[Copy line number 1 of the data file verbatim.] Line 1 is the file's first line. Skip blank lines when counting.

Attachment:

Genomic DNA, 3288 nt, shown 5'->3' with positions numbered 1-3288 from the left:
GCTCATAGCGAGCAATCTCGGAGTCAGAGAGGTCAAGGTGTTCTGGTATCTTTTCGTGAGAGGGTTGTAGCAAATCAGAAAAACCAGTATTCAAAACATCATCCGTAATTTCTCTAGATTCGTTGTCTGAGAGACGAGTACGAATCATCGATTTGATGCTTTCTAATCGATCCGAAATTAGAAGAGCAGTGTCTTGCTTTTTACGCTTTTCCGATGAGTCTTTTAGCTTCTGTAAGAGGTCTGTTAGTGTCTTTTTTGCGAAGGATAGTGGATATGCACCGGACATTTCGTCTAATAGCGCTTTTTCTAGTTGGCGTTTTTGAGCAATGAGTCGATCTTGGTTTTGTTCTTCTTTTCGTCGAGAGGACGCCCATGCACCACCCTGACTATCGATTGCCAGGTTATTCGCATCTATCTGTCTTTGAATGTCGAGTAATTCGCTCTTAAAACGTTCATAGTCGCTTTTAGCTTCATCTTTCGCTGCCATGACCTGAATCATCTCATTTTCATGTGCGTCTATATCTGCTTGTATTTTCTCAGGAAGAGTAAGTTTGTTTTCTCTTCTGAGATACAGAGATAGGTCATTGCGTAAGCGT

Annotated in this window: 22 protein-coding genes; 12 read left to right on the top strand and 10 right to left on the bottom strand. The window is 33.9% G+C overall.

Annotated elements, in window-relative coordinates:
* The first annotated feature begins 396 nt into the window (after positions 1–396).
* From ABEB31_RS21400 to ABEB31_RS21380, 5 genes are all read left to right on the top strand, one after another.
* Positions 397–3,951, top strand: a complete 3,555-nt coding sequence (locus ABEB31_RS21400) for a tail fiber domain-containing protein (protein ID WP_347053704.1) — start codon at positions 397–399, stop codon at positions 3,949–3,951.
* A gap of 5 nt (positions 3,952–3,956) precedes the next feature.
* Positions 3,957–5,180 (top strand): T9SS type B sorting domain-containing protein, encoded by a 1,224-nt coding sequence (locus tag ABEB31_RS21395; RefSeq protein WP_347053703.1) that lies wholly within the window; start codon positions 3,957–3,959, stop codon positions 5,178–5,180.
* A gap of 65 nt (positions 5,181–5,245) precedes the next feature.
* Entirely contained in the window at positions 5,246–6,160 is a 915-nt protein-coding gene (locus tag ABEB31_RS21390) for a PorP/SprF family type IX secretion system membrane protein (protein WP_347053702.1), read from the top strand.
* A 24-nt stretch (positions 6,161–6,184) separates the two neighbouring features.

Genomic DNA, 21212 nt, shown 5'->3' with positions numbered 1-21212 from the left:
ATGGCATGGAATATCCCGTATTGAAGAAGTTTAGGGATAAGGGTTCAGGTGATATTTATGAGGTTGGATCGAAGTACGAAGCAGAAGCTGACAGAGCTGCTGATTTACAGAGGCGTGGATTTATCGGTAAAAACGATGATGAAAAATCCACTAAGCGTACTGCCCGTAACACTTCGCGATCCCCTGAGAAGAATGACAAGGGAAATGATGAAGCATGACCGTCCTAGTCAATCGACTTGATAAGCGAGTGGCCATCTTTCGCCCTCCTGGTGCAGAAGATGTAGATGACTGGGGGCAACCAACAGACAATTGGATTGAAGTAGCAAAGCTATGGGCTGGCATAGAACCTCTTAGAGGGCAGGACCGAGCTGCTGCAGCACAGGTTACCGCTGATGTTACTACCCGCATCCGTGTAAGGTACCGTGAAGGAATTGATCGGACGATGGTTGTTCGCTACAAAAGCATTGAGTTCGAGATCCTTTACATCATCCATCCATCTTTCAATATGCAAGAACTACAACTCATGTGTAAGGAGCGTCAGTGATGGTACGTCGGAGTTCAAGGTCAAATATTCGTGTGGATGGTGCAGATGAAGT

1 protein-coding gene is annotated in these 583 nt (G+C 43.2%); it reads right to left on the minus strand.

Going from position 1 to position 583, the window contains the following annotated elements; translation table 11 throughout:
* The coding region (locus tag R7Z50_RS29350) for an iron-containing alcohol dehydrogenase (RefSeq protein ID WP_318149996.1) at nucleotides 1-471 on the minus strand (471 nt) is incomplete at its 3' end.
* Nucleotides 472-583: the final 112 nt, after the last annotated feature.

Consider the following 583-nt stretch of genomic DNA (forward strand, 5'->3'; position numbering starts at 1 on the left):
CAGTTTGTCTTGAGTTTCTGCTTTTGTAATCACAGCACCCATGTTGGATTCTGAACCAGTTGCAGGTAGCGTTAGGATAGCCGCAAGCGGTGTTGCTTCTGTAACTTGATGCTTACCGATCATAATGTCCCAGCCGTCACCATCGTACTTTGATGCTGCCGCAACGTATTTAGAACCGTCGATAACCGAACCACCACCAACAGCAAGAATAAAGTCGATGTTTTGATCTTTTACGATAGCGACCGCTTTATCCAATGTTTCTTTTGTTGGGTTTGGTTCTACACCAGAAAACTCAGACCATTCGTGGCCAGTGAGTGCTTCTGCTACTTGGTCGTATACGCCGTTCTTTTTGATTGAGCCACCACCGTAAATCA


Genomic DNA, 3288 nt, shown 5'->3' with positions numbered 1-3288 from the left: